Y'know when you bump into people you used to be friends with in college, but now they've got red circles around their eyes and smell like back sweat and look like the kind of person you'd choose as your 'Phone a Friend' on Who Wants to be a Millionaire? if the question was "Where's the best place to store a dead hooker's corpse?" Well playing some of the modern iterations in these classic video game series' is kind of like that.
Here are 5 gaming franchises that should be mercy killed.
Sonic the Hedgehog
No matter how many times Sega enthusiastically attempt to convince us that they've finally "got it right this time" and that Sonic is returning to his Genesis/Mega Drive glory days, it's difficult to put faith in a developer that is now even struggling to create a good 2D Sonic game, as evidenced by the lacklustre Sonic The Hedgehog 4. While Sega have thankfully kept gimmicks such as the ill-advised Werehog (pictured) to a minimum recently, they're still yet to create a truly great 3D Sonic game, and even though Sonic Generations was enjoyable, there's no doubt that another painfully mediocre game lies just around the corner.
There's going to come a point when developer Square Enix runs out of Roman numerals to put at the end of their Final Fantasy games, and when that day comes it will likely be considered a blessing by many fans of the once mighty RPG series. Final Fantasy was once a perfect mixture of storytelling, action and drama, but the series has steadily continued its dip into irrelevancy and, following its embarrassing crawl into the MMORPG realm with Final Fantasy XIV Online and the laborious Final Fantasy XIII and XIII-2, now more than ever are people calling for this once great franchise to be euthanised.
I don't blame Gearbox Software for not living up to the expectations set before them with Duke Nukem Forever – it would have been impossible after a 14-year development cycle – but that doesn't mean they should keep trying. Putting everything else aside, the Duke Nukem character is fundamentally outdated. The sexist toilet humour that runs Duke's veins and the '80s action films he parodies are no longer relevant in 2012, and unless Gearbox are going to attempt to modernise the Duke Nukem Forever sequel by, I dunno, making it a dark and cynical political satire, then there's really nothing they can do with it that will make it appeal to anyone other than those with the most bulletproof of rose-tinted glasses.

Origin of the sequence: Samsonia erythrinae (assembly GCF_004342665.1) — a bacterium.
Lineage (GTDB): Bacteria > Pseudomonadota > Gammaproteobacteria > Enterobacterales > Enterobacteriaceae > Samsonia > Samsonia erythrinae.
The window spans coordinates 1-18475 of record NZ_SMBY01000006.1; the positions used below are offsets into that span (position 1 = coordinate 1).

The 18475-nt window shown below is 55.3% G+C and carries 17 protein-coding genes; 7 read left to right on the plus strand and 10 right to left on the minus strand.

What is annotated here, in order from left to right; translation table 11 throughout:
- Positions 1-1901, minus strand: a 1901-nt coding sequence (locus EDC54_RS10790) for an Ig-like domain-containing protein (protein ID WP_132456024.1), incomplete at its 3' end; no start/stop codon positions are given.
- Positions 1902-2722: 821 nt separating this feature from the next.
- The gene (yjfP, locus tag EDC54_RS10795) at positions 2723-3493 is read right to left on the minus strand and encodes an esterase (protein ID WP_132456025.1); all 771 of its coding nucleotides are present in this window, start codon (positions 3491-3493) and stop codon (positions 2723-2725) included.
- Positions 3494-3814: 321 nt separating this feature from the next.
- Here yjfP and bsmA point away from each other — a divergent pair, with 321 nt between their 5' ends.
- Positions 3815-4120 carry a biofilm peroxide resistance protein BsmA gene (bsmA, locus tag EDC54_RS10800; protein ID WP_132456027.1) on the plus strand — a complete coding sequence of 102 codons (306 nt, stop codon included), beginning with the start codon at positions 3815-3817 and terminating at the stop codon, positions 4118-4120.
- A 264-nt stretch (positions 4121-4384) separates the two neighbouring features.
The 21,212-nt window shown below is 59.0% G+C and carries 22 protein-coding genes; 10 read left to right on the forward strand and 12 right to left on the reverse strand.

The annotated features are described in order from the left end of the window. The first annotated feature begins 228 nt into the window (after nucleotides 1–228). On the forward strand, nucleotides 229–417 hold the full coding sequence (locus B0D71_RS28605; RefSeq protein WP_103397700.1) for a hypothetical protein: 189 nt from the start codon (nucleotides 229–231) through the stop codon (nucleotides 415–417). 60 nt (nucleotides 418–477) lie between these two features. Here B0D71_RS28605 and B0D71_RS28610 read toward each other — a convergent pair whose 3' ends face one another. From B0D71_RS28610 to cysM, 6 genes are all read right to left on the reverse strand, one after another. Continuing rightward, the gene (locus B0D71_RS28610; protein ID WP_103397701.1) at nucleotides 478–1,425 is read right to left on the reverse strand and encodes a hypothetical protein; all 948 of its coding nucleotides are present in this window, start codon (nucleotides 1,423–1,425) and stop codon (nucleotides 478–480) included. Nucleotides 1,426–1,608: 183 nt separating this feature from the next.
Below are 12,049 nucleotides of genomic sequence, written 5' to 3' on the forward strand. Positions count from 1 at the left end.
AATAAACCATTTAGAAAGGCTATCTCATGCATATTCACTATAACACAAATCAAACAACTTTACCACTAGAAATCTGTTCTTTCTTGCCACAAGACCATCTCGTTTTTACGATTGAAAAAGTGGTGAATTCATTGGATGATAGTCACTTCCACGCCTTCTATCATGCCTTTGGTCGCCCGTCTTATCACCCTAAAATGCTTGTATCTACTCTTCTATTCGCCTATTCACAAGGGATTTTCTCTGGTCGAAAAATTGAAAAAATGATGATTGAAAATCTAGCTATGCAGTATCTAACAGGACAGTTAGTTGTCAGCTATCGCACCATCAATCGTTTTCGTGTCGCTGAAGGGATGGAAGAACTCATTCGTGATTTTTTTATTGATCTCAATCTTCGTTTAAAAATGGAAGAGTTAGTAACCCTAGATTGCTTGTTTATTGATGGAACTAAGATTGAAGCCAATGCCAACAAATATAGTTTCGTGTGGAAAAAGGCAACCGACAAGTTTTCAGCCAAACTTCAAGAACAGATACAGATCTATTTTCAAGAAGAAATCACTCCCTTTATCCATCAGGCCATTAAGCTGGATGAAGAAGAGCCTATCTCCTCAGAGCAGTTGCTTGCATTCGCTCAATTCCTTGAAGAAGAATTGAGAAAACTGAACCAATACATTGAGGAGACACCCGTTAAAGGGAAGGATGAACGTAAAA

Tony Hawk's Pro Skater
Watching the Tony Hawk series trying to relive its former glories is like when 2Pac became popular and your dad tried to introduce hip-hop jargon into his vocabulary – it's struggling to keep a hold of its last remnants of dignity, but it'll be damned if it doesn't keep trying. Back in the late 90's/early 2000's, the Tony Hawk's Pro Skater series was arguably the most popular series on the PlayStation, but as is usually the case with old gaming franchises, the series started to lose its fanbase and therefore sought to quickly reinvent itself. Unfortunately they never truly managed to do so, and now that EA's Skate series has usurped it, everyone is wondering when this formerly awesome franchise will finally give up.
While the Pokémon series of games remains commercially and critically successful, there is only so long that we can continue playing the same game. While the allure of a new batch of uncaptured monsters within each iteration in the series undeniably has its appeal, the well of creativity has been running dry for a while now, and it's only so long before we're capturing Pokémon with names like 'Cupboard' and 'Dishwasher'. Nintendo needs to create that home-console Pokémon RPG that we've all been requesting for years, or risk losing one of its most profitable franchises to the same consumer ambivalence that has left Tony Hawk's Pro Skater, Duke Nukem, Final Fantasy and Sonic the Hedgehog on life-support.